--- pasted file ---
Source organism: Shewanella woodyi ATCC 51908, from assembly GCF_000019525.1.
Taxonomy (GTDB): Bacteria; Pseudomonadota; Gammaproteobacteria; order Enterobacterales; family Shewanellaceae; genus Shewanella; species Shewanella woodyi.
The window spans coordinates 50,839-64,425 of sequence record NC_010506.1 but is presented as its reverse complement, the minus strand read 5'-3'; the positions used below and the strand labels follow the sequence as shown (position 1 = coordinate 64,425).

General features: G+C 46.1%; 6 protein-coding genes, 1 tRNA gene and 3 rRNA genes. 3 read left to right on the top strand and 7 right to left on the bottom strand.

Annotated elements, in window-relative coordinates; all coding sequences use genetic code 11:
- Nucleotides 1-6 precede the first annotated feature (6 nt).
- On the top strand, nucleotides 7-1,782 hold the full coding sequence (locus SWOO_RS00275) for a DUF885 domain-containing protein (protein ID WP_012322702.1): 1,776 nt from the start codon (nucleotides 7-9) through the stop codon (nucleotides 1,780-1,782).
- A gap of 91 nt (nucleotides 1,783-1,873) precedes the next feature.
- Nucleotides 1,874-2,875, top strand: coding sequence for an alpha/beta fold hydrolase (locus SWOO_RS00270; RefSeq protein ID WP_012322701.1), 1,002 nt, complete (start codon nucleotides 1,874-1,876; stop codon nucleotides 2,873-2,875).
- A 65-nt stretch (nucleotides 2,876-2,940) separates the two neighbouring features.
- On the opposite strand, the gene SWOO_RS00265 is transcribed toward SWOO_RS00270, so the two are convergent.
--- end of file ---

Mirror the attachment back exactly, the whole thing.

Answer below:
Source organism: Shewanella woodyi ATCC 51908, from assembly GCF_000019525.1.
Taxonomy (GTDB): Bacteria; Pseudomonadota; Gammaproteobacteria; order Enterobacterales; family Shewanellaceae; genus Shewanella; species Shewanella woodyi.
The window spans coordinates 50,839-64,425 of sequence record NC_010506.1 but is presented as its reverse complement, the minus strand read 5'-3'; the positions used below and the strand labels follow the sequence as shown (position 1 = coordinate 64,425).

General features: G+C 46.1%; 6 protein-coding genes, 1 tRNA gene and 3 rRNA genes. 3 read left to right on the top strand and 7 right to left on the bottom strand.

Annotated elements, in window-relative coordinates; all coding sequences use genetic code 11:
- Nucleotides 1-6 precede the first annotated feature (6 nt).
- On the top strand, nucleotides 7-1,782 hold the full coding sequence (locus SWOO_RS00275) for a DUF885 domain-containing protein (protein ID WP_012322702.1): 1,776 nt from the start codon (nucleotides 7-9) through the stop codon (nucleotides 1,780-1,782).
- A gap of 91 nt (nucleotides 1,783-1,873) precedes the next feature.
- Nucleotides 1,874-2,875, top strand: coding sequence for an alpha/beta fold hydrolase (locus SWOO_RS00270; RefSeq protein ID WP_012322701.1), 1,002 nt, complete (start codon nucleotides 1,874-1,876; stop codon nucleotides 2,873-2,875).
- A 65-nt stretch (nucleotides 2,876-2,940) separates the two neighbouring features.
- On the opposite strand, the gene SWOO_RS00265 is transcribed toward SWOO_RS00270, so the two are convergent.